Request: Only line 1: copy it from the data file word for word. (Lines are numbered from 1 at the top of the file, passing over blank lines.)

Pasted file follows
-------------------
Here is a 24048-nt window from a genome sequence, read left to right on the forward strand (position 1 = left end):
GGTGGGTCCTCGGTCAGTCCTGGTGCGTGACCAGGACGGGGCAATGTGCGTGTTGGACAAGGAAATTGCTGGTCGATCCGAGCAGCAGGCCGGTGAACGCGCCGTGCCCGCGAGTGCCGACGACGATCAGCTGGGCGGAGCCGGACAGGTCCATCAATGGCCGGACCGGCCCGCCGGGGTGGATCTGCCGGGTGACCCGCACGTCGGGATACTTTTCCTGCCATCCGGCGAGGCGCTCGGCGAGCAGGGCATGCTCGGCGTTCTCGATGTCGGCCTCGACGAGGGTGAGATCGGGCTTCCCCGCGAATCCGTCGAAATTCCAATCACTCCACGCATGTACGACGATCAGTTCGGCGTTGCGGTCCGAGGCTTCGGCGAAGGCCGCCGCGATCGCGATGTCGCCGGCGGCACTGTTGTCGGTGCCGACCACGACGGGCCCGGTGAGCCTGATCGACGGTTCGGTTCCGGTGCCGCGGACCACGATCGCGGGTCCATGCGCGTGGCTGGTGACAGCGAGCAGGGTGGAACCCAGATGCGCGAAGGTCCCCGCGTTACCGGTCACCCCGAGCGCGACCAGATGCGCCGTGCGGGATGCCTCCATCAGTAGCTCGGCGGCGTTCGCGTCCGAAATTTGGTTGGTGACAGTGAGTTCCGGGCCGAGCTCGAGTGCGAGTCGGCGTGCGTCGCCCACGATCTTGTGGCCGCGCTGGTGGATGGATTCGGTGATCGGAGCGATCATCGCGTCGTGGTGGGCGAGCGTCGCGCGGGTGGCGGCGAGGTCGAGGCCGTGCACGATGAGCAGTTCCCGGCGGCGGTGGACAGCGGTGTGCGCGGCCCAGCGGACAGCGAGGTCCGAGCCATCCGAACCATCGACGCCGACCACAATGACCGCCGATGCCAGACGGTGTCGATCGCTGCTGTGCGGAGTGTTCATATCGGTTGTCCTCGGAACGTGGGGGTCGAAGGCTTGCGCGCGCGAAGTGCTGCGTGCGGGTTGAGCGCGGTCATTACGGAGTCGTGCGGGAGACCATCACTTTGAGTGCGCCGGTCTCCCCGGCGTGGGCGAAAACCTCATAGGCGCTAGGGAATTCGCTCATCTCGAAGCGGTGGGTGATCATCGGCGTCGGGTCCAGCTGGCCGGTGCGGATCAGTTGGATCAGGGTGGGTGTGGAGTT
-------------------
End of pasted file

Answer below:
Here is a 24048-nt window from a genome sequence, read left to right on the forward strand (position 1 = left end):